Posts Tagged ‘underwater mortgage’

Should A Borrower With An Underwater Mortgage Strategically Default?

Thursday, September 20th, 2012


By Evan Nemeroff at mortgageservicingnews.com

Does a borrower whose mortgage is underwater have an obligation to continue paying their monthly loans if they have the ability to do so? The answer to this question is different whether you speak to an economist or a homeowner.

According to a Zillow home price expectations survey in which 114 responses were compiled by Pulsenomics LLC from a group of economists, real estate experts and investment and market strategists, 71% said they would not strategically default on their mortgage that is at least 40% more than the current value of their home.

In a separate national survey conducted by Ipsos on behalf of Zillow where 2,009 adults where asked if they would pursue a strategic default, 59% of homeowners said they would not utilize this strategy if they were underwater on their home by 40%.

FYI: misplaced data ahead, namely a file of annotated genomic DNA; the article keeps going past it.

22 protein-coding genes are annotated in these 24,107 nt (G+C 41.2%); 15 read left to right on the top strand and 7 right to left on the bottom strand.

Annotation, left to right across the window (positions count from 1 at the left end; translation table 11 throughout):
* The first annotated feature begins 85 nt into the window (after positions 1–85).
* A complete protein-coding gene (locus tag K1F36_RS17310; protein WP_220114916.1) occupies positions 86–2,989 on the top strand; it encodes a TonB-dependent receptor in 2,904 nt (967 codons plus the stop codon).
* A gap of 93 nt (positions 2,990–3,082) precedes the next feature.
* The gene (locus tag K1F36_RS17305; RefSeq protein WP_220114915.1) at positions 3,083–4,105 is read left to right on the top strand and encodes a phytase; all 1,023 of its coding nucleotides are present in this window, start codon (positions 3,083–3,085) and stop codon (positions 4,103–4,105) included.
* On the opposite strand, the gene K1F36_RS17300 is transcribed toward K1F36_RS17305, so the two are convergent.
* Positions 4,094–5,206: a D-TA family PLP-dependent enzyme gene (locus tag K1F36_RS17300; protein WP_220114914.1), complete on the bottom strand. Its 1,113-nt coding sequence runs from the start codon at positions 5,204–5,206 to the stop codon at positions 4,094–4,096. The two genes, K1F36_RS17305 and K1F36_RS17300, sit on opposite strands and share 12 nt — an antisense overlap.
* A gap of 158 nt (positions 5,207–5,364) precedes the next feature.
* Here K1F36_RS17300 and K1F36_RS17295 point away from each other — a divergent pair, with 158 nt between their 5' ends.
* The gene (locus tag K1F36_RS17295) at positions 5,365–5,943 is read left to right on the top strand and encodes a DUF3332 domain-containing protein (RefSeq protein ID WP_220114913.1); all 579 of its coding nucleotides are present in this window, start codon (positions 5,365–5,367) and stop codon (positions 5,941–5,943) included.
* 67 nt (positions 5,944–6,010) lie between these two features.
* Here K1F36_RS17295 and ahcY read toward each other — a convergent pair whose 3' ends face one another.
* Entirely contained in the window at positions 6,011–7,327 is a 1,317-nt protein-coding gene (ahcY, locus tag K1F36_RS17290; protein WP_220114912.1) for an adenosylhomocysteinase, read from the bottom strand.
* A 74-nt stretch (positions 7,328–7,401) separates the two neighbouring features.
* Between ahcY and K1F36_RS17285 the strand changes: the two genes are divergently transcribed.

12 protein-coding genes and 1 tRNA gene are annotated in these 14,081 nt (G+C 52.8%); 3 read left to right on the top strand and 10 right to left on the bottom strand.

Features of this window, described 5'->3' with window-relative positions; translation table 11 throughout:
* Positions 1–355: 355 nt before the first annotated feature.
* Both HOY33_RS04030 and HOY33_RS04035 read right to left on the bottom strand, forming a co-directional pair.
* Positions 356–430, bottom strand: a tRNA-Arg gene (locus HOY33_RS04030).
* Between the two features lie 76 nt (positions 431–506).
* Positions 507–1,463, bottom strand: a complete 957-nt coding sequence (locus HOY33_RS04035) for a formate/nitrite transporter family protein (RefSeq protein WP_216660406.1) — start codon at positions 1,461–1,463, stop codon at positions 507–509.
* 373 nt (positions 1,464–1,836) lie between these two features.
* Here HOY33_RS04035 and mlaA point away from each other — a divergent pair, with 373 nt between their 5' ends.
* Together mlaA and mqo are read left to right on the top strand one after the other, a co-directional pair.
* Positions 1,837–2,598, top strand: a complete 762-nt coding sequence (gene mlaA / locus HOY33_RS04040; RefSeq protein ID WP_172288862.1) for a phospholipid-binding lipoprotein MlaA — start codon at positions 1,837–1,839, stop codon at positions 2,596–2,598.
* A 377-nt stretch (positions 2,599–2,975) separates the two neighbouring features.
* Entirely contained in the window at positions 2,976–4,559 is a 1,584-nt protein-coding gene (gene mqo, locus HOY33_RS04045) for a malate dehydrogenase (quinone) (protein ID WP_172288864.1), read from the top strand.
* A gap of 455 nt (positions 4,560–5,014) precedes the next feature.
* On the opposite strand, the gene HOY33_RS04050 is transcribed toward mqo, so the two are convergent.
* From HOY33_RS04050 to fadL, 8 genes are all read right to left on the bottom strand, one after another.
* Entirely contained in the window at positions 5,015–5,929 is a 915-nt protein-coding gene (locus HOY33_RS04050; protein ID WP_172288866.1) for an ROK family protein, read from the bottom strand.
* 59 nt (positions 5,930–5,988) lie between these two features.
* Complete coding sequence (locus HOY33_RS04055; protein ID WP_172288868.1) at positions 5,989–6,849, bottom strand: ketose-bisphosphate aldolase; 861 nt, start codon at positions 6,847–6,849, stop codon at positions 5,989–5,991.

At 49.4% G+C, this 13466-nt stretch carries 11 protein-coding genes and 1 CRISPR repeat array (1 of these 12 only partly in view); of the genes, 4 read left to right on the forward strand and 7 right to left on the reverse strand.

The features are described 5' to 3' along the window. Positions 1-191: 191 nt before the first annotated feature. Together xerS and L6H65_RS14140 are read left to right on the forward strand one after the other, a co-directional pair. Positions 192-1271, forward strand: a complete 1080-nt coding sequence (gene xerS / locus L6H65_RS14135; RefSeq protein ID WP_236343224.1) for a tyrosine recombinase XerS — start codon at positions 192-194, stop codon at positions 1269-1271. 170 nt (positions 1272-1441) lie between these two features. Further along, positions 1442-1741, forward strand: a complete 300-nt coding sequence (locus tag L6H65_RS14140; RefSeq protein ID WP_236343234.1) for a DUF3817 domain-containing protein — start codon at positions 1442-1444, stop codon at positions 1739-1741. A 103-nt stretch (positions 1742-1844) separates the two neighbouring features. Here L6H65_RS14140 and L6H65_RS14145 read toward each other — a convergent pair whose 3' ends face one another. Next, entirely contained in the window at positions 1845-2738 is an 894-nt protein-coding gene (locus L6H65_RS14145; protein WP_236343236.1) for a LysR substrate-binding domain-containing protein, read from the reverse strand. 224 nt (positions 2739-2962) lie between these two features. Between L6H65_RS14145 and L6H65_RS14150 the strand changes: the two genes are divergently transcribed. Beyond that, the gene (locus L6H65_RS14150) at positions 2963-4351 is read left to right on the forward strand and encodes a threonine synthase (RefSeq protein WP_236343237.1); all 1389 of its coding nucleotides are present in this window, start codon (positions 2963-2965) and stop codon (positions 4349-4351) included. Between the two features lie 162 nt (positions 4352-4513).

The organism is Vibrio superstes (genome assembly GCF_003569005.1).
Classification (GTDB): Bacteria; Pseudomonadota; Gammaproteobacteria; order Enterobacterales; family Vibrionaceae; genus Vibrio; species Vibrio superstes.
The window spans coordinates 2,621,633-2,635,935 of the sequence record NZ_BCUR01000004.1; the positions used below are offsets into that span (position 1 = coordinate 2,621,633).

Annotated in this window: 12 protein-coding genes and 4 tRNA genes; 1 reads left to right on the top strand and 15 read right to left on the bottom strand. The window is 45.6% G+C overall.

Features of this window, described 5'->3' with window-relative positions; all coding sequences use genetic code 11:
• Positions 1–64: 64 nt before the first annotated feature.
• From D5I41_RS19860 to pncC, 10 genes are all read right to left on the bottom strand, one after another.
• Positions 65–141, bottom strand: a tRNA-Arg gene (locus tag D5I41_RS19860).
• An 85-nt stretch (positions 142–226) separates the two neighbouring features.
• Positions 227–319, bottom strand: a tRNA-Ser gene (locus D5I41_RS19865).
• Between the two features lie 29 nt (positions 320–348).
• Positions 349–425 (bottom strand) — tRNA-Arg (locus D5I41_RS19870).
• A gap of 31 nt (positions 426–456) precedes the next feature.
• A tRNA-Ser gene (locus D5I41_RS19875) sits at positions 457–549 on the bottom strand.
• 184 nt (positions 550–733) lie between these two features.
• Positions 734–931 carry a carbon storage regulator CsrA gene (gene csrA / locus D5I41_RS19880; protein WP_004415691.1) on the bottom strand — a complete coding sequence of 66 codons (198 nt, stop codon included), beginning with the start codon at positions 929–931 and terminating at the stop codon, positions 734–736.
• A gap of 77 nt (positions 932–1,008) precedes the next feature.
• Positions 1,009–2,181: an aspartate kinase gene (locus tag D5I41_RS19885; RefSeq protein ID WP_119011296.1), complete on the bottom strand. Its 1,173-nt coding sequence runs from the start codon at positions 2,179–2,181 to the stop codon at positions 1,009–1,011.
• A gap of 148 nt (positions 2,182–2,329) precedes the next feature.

Currently, out of the 31% (15.3 million) of U.S. homeowners who have a mortgage underwater—paying a mortgage that is higher than the value of their home—nearly three-quarters have properties that are 40% below their buying cost, Zillow’s second quarter negative equity report said. Regionally, high rates of negative equity have accumulated in states such as California, Florida, Nevada, Arizona, and Georgia, Zillow reported. On average, homeowners across the country owe $75,235, approximately 44%, more than what their house is worth.

When homeowners were asked in the survey why they would not choose to strategically default, 37% cited moral reasons, while 35% indicated it didn’t make sense since they intend to live in that house for an extended period of time.

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Who’s Giving Out Snorkel Masks ? More on the influence of underwater mortgages.

Saturday, February 6th, 2010

Results of a recent consumer survey conducted by Thomas Reuters and the University of Michigan indicated approximately 75 percent of homeowners who participated in the survey viewed current home buying conditions as favorable because of attractive home prices and low interest rates.

However, nine out of ten of those home owners viewed the conditions for the sale of their own home as unfavorable, not because of lack of buyers, but because of price declines.

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